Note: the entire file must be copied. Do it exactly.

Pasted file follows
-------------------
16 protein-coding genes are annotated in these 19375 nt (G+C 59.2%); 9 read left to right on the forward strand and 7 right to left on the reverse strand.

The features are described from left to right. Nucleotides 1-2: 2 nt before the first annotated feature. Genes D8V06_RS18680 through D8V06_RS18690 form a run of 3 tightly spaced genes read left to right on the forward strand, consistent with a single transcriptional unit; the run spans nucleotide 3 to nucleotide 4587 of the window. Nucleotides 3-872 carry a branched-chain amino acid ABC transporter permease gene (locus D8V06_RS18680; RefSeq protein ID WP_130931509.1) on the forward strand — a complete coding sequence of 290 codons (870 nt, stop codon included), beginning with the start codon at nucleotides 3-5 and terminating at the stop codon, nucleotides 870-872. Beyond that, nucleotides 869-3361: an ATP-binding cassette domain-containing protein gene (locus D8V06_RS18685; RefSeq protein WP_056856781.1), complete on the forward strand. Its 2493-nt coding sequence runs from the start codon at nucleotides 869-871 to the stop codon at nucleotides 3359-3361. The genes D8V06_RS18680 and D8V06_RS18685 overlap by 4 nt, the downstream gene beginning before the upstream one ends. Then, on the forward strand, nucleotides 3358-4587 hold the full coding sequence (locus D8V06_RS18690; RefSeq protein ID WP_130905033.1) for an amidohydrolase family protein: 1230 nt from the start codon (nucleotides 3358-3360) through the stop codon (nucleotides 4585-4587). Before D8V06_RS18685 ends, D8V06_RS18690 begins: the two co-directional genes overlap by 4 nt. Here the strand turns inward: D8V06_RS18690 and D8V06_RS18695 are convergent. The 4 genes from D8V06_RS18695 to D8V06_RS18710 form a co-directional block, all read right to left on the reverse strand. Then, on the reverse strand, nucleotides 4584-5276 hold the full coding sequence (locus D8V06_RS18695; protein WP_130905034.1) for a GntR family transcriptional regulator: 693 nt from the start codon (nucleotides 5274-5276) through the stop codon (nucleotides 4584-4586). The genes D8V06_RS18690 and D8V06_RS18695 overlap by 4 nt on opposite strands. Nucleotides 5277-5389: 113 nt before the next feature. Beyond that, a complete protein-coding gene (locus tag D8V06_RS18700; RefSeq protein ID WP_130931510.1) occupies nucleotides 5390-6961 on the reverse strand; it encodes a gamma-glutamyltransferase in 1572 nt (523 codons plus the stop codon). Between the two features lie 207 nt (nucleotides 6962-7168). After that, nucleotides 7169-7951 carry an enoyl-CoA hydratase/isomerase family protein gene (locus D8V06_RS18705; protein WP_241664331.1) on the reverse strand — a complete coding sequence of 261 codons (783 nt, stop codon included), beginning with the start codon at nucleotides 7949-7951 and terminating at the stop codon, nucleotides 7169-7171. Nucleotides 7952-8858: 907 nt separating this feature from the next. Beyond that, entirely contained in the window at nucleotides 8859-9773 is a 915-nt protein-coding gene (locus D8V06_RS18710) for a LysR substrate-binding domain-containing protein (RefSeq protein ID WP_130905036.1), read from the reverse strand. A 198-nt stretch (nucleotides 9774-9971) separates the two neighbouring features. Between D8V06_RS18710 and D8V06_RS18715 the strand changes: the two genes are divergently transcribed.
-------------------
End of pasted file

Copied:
16 protein-coding genes are annotated in these 19375 nt (G+C 59.2%); 9 read left to right on the forward strand and 7 right to left on the reverse strand.

The features are described from left to right. Nucleotides 1-2: 2 nt before the first annotated feature. Genes D8V06_RS18680 through D8V06_RS18690 form a run of 3 tightly spaced genes read left to right on the forward strand, consistent with a single transcriptional unit; the run spans nucleotide 3 to nucleotide 4587 of the window. Nucleotides 3-872 carry a branched-chain amino acid ABC transporter permease gene (locus D8V06_RS18680; RefSeq protein ID WP_130931509.1) on the forward strand — a complete coding sequence of 290 codons (870 nt, stop codon included), beginning with the start codon at nucleotides 3-5 and terminating at the stop codon, nucleotides 870-872. Beyond that, nucleotides 869-3361: an ATP-binding cassette domain-containing protein gene (locus D8V06_RS18685; RefSeq protein WP_056856781.1), complete on the forward strand. Its 2493-nt coding sequence runs from the start codon at nucleotides 869-871 to the stop codon at nucleotides 3359-3361. The genes D8V06_RS18680 and D8V06_RS18685 overlap by 4 nt, the downstream gene beginning before the upstream one ends. Then, on the forward strand, nucleotides 3358-4587 hold the full coding sequence (locus D8V06_RS18690; RefSeq protein ID WP_130905033.1) for an amidohydrolase family protein: 1230 nt from the start codon (nucleotides 3358-3360) through the stop codon (nucleotides 4585-4587). Before D8V06_RS18685 ends, D8V06_RS18690 begins: the two co-directional genes overlap by 4 nt. Here the strand turns inward: D8V06_RS18690 and D8V06_RS18695 are convergent. The 4 genes from D8V06_RS18695 to D8V06_RS18710 form a co-directional block, all read right to left on the reverse strand. Then, on the reverse strand, nucleotides 4584-5276 hold the full coding sequence (locus D8V06_RS18695; protein WP_130905034.1) for a GntR family transcriptional regulator: 693 nt from the start codon (nucleotides 5274-5276) through the stop codon (nucleotides 4584-4586). The genes D8V06_RS18690 and D8V06_RS18695 overlap by 4 nt on opposite strands. Nucleotides 5277-5389: 113 nt before the next feature. Beyond that, a complete protein-coding gene (locus tag D8V06_RS18700; RefSeq protein ID WP_130931510.1) occupies nucleotides 5390-6961 on the reverse strand; it encodes a gamma-glutamyltransferase in 1572 nt (523 codons plus the stop codon). Between the two features lie 207 nt (nucleotides 6962-7168). After that, nucleotides 7169-7951 carry an enoyl-CoA hydratase/isomerase family protein gene (locus D8V06_RS18705; protein WP_241664331.1) on the reverse strand — a complete coding sequence of 261 codons (783 nt, stop codon included), beginning with the start codon at nucleotides 7949-7951 and terminating at the stop codon, nucleotides 7169-7171. Nucleotides 7952-8858: 907 nt separating this feature from the next. Beyond that, entirely contained in the window at nucleotides 8859-9773 is a 915-nt protein-coding gene (locus D8V06_RS18710) for a LysR substrate-binding domain-containing protein (RefSeq protein ID WP_130905036.1), read from the reverse strand. A 198-nt stretch (nucleotides 9774-9971) separates the two neighbouring features. Between D8V06_RS18710 and D8V06_RS18715 the strand changes: the two genes are divergently transcribed.